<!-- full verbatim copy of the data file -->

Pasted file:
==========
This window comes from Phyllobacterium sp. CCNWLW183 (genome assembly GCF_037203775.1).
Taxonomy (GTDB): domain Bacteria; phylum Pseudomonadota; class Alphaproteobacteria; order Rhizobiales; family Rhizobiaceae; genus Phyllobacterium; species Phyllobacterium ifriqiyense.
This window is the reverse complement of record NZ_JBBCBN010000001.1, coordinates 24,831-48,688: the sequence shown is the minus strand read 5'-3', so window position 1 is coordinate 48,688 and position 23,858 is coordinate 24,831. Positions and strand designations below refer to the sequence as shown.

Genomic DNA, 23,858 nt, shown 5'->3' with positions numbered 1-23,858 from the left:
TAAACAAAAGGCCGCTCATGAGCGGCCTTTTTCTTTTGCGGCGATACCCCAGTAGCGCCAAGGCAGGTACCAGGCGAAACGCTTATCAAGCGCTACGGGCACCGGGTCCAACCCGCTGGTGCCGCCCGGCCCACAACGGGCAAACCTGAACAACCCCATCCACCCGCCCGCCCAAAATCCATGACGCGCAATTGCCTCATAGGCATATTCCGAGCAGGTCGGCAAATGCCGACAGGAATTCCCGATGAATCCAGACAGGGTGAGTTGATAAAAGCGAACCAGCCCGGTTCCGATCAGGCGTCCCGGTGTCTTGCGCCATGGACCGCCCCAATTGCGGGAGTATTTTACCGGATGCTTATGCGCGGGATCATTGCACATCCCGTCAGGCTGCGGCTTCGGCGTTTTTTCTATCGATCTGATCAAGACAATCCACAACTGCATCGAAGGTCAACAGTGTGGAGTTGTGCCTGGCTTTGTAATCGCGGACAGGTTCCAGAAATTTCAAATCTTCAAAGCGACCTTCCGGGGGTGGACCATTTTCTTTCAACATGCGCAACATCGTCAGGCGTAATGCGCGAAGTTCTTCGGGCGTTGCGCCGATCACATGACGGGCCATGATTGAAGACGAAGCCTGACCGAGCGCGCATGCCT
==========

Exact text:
This window comes from Phyllobacterium sp. CCNWLW183 (genome assembly GCF_037203775.1).
Taxonomy (GTDB): domain Bacteria; phylum Pseudomonadota; class Alphaproteobacteria; order Rhizobiales; family Rhizobiaceae; genus Phyllobacterium; species Phyllobacterium ifriqiyense.
This window is the reverse complement of record NZ_JBBCBN010000001.1, coordinates 24,831-48,688: the sequence shown is the minus strand read 5'-3', so window position 1 is coordinate 48,688 and position 23,858 is coordinate 24,831. Positions and strand designations below refer to the sequence as shown.

Genomic DNA, 23,858 nt, shown 5'->3' with positions numbered 1-23,858 from the left:
TAAACAAAAGGCCGCTCATGAGCGGCCTTTTTCTTTTGCGGCGATACCCCAGTAGCGCCAAGGCAGGTACCAGGCGAAACGCTTATCAAGCGCTACGGGCACCGGGTCCAACCCGCTGGTGCCGCCCGGCCCACAACGGGCAAACCTGAACAACCCCATCCACCCGCCCGCCCAAAATCCATGACGCGCAATTGCCTCATAGGCATATTCCGAGCAGGTCGGCAAATGCCGACAGGAATTCCCGATGAATCCAGACAGGGTGAGTTGATAAAAGCGAACCAGCCCGGTTCCGATCAGGCGTCCCGGTGTCTTGCGCCATGGACCGCCCCAATTGCGGGAGTATTTTACCGGATGCTTATGCGCGGGATCATTGCACATCCCGTCAGGCTGCGGCTTCGGCGTTTTTTCTATCGATCTGATCAAGACAATCCACAACTGCATCGAAGGTCAACAGTGTGGAGTTGTGCCTGGCTTTGTAATCGCGGACAGGTTCCAGAAATTTCAAATCTTCAAAGCGACCTTCCGGGGGTGGACCATTTTCTTTCAACATGCGCAACATCGTCAGGCGTAATGCGCGAAGTTCTTCGGGCGTTGCGCCGATCACATGACGGGCCATGATTGAAGACGAAGCCTGACCGAGCGCGCATGCCT